The programme will be published in detail later this week but the Irish Examiner understands that the terms of the agreement will be more far-reaching than many believe.
The document calls on the Central Bank to commission an independent assessment of arrears on the loan books of the lenders with the purpose of reducing once and for all the level of arrears in Irish banks to more normal levels.
The Independent Alliance also has a commitment — as has Fianna Fáil under its separate accord to support but not join the Fine Gael-minority-led administration — to lower the high levels of standard variable mortgage rates charged by lenders.
Yesterday, shares in Permanent TSB fell sharply, by 3.5%, for the second trading day after AIB and KBC announced mortgage rate cuts because PTSB is seen as the least likely easily to afford mortgage rate cuts.
Bank of Ireland fell 2% to 23 cent —matching its 52-week low — on belief that it may have to cut its standard variable rates too.
The fall in Irish bank shares was particularly marked because the Iseq index of all Dublin shares was up on the day.
The Independent Alliance agreement for a court and debt resolution and mortgage arrears agency aims to create “a framework that removes fear and brings predictability to the process”, according to a source.
It intends to create an environment to encourage those who have felt unable to engage to seek with their lender and be helped by a process offering empathy and certainty.
The agreement aims to provide more tailored mortgage arrears deals and write-downs of debt that avoid repossessions, if that is possible.
Senior policy analyst Paul Joyce at Flac — the Free Legal Advice Centres — gave a broad welcome to the Independent Alliance programme.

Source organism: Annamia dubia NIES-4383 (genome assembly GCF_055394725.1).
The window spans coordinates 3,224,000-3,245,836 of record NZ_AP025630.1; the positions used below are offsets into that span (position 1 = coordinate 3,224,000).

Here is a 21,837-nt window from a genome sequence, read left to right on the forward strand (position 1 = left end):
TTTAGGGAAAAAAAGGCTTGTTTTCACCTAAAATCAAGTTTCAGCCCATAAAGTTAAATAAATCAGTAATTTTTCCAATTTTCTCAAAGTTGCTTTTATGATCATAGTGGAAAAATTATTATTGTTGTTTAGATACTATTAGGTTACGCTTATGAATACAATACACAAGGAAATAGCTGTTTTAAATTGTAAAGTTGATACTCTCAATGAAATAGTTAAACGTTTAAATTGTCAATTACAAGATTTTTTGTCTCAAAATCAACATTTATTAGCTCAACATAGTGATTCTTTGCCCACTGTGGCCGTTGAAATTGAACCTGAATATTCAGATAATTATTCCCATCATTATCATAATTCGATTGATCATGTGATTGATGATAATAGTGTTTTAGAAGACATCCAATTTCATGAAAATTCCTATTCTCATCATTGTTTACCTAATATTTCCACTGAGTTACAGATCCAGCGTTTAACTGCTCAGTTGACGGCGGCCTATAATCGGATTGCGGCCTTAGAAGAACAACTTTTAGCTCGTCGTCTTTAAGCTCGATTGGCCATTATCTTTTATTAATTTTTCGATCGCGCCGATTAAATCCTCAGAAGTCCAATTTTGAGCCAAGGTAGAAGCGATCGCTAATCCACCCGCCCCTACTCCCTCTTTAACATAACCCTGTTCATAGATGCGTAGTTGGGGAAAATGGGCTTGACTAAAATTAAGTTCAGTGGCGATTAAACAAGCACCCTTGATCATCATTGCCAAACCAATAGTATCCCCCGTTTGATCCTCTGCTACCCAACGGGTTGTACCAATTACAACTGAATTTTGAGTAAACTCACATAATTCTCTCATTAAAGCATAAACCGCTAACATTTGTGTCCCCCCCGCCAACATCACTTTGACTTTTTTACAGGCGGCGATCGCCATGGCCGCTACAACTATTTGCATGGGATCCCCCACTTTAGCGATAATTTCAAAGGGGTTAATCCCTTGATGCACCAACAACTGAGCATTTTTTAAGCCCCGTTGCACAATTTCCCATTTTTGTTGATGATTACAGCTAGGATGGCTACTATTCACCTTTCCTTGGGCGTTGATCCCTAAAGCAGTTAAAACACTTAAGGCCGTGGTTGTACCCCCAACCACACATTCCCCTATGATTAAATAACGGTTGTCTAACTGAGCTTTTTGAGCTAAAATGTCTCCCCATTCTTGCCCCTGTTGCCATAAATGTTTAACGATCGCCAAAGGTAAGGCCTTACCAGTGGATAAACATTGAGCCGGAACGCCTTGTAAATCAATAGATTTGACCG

“For a long time we have called for a system outside the courts to deal with mortgage arrears,” he said, noting that it already happens in labour disputes.
Any new court or resolution agency may facilitate the provision of legal and financial advisory representation.
Mr Joyce said he was also concerned about agreements which borrowers agree to roll up or capitalise the mortgage debt.
“What is disturbing” is the ease with which capitalisation of mortgages is being offered to borrowers, he said.
The lender will still decide which of the solutions should apply and there is little evidence of many borrowers being offered a writedown of the mortgage debt.
The most recently available Central Bank figures for the end of 2015 show that 88,292 — almost 12% of all mortgage accounts — remain in arrears, without a agreement over any new restructuring between lender and borrower. A huge total of 120,739 accounts have been “restructured”.
Yesterday, Central Bank figures showed that despite “significant” falls since the depth of the crash that Irish households continued to be the third most indebted in the EU behind Denmark and the Netherlands.